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Trump names Alexander Acosta as new pick for labor secretary

Former U.S. attorney Alexander Acosta was confirmed on April 27 to lead the Labor Department. (Video: Thomas Johnson/The Washington Post)

A day after the dramatic exit of one of his Cabinet nominees, President Trump on Thursday named former U.S. attorney Alexander Acosta as his next pick for labor secretary.

Acosta served as an assistant attorney general for the Justice Department’s civil rights division under President George W. Bush and is a former U.S. attorney for the Southern District of Florida. He also previously served on the National Labor Relations Board and is now the dean of the law school at Florida International University. Acosta also served as a clerk to Supreme Court Justice Samuel Alito, Jr., when he was a judge on the U.S. Court of Appeals for the Third Circuit.

“He has had a tremendous career,” Trump said Thursday, adding that Acosta had “been through Senate confirmation three times.”

Acosta earned his undergraduate degree from Harvard College and received a law degree from Harvard Law School. He previously worked at the law firm Kirkland & Ellis and taught at the George Mason University Law School.

If confirmed, the Cuban American would be the first Hispanic member of Trump’s Cabinet.

Trump’s announcement came on a day when senators were supposed to be grilling his first choice for the job, fast-food chief executive Andrew Puzder. The nominee withdrew his bid Wednesday amid wavering Republican support and scrutiny of his personal life, including a rancorous divorce more than 25 years ago that included domestic-violence allegations that his ex-wife later retracted.

While the executive faced staunch opposition from Democrats and labor groups because of his opposition to wage and labor regulations, it was his support of an overhaul of immigration law and the revelation that he once hired an undocumented immigrant in his home that ultimately did him in.

Acosta received early support from some top Republicans. “He has an impressive work and academic background,” Sen. Lamar Alexander (Tenn.), chairman of the Senate Health, Education, Labor and Pensions Committee, said in statement.

However, some of Acosta’s views may be at odds with Trump’s push to reduce regulations and rulemaking by agencies. In 2010, Acosta wrote an article for the Florida International University Law Review advocating that the National Labor Relations Board shift from a “pre-World War II quasi-judicial administrative agency model” to one in which it would issue rules. “Rulemaking is a better, more democratic, more stable, more transparent, and more modern path for quasi-legislative enactments,” he wrote.

Unlike Puzder, Acosta would come to the role with some public service experience. Unions and labor groups, who had been concerned that Puzder would put corporate interest before those of workers, cautiously applauded Trump’s move Thursday.

“Working people changed the game on this nomination,” Richard Trumka, president of the AFL-CIO, said in a statement. “In one day, we’ve gone from a fast-food CEO who routinely violates labor law to a public servant with experience enforcing it.”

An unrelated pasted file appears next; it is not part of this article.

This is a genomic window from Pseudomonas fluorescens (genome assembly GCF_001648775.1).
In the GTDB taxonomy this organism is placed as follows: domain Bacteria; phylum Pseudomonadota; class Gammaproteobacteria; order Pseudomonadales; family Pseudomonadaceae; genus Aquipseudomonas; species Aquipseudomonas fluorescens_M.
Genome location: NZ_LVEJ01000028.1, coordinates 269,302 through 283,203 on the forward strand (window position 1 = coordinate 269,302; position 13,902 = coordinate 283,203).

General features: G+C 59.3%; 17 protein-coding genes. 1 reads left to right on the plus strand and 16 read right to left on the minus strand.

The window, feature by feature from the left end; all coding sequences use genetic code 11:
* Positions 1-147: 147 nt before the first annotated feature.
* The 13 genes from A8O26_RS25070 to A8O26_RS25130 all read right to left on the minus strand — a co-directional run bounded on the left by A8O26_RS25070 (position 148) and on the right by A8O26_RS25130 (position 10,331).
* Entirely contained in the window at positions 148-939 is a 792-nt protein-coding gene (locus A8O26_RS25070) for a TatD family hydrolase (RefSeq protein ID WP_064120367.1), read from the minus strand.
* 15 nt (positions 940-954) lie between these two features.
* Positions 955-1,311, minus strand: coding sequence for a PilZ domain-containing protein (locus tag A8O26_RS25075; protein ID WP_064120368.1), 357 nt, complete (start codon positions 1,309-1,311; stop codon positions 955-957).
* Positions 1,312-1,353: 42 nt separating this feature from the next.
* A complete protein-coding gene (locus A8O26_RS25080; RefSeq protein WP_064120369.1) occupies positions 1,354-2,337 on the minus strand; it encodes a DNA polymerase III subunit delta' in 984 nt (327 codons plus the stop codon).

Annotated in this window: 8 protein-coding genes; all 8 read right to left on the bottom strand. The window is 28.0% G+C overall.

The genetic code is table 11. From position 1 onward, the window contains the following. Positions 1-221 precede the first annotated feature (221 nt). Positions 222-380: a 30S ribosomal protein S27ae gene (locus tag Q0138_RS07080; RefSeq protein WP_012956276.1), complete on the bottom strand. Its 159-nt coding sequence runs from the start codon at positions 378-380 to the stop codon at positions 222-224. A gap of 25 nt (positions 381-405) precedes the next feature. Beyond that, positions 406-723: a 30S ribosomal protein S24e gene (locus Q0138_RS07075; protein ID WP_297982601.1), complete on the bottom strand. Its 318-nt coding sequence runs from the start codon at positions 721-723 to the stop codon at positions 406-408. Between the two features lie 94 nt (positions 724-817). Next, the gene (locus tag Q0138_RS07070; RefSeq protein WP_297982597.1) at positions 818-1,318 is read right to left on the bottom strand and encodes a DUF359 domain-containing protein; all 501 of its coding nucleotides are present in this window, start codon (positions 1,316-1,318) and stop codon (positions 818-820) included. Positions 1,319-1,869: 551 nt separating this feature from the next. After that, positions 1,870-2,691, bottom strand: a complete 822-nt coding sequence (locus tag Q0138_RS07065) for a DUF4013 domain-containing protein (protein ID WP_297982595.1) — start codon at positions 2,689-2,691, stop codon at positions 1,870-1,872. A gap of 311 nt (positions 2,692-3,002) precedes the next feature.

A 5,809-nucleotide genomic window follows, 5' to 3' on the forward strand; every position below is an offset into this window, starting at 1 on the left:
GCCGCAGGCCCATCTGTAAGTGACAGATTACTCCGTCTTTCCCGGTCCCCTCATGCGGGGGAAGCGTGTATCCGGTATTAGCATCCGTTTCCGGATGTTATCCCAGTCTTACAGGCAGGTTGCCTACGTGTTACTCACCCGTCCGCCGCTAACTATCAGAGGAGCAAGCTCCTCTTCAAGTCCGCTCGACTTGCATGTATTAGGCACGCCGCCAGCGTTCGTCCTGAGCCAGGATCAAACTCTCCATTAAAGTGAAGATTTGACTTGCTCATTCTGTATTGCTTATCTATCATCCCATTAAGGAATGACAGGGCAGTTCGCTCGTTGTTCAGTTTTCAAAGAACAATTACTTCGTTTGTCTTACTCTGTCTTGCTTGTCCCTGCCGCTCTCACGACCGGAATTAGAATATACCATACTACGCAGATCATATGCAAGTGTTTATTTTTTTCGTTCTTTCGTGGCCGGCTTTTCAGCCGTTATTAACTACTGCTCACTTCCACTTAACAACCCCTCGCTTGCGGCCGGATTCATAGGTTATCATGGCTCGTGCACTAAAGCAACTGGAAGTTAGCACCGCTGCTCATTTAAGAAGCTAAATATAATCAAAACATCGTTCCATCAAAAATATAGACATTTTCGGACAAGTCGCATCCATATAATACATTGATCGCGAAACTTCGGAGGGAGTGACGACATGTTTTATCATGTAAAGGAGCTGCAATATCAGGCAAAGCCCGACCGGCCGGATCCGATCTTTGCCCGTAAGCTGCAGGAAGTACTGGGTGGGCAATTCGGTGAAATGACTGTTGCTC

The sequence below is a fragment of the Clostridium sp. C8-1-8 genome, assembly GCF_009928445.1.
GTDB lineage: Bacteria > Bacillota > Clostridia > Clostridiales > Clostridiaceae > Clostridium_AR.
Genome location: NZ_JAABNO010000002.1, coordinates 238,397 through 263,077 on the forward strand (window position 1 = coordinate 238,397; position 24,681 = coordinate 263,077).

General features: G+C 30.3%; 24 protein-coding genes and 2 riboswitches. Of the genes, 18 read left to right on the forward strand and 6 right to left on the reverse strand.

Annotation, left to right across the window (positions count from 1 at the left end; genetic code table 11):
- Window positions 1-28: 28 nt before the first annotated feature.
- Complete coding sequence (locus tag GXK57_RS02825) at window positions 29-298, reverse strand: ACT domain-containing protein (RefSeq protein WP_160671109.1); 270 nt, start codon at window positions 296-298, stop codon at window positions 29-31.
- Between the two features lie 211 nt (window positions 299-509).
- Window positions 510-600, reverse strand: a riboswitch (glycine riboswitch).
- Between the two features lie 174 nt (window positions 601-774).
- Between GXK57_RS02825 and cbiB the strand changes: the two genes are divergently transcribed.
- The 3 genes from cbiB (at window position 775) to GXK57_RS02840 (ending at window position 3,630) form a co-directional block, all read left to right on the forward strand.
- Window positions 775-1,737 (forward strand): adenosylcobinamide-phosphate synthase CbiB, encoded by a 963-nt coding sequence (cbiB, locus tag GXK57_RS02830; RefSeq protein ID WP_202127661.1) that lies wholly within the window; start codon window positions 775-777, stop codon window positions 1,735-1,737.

But Trumka, consumer advocates and Democrats said that they still plan to vet Acosta thoroughly.

“People across the country have sent a very clear message that they want a true champion for workers as secretary of labor, one who will work for them, not just those at the top,” Sen. Patty Murray (D-Wash.), the ranking Democrat on the HELP committee, said in a statement, adding that she has “some initial concerns about his record” that she would be looking into, without specifying what those concerns were.

On Thursday, a civil rights group pointed to a controversy Acosta faced while he was at the Justice Department. An investigation from the department’s Office of Inspector General concluded that Acosta “did not sufficiently supervise” a former senior division official who favored hiring people with “conservative political or ideological affiliations” over those with more civil rights experience. “It is hard to believe that Mr. Acosta would now be nominated to lead a federal agency tasked with promoting lawful hiring practices and safe workplaces,” said Kristen Clarke, president and executive director of the Lawyers’ Committee for Civil Rights Under Law.

Acosta may also face questions about a high-profile case he oversaw as a U.S. attorney in South Florida. In 2008, federal prosecutors negotiated what some critics categorized as a sweetheart plea deal for a billionaire hedge fund manager accused of having sex with underage girls.

Jeffrey Epstein avoided federal charges and served 13 months in county jail after he pleaded guilty to state charges of soliciting prostitution, an outcome that was highly criticized by the alleged victims. Years later, according to a 2011 letter posted online by the Daily Beast, Acosta said the prosecution faced a “year-long assault” from the defense team. “Some may feel that the prosecution should have been tougher,” he wrote, adding that more physical evidence had been discovered since the deal. “Had these additional statements and evidence been known, the outcome may have been different,” he said in the letter. “But they were not known to us at the time.”

Acosta’s confirmation hearing will be scheduled after the Senate receives his required paperwork, said Alexander, whose committee will oversee the hearing.

John Wagner and Steven Mufson contributed to this report.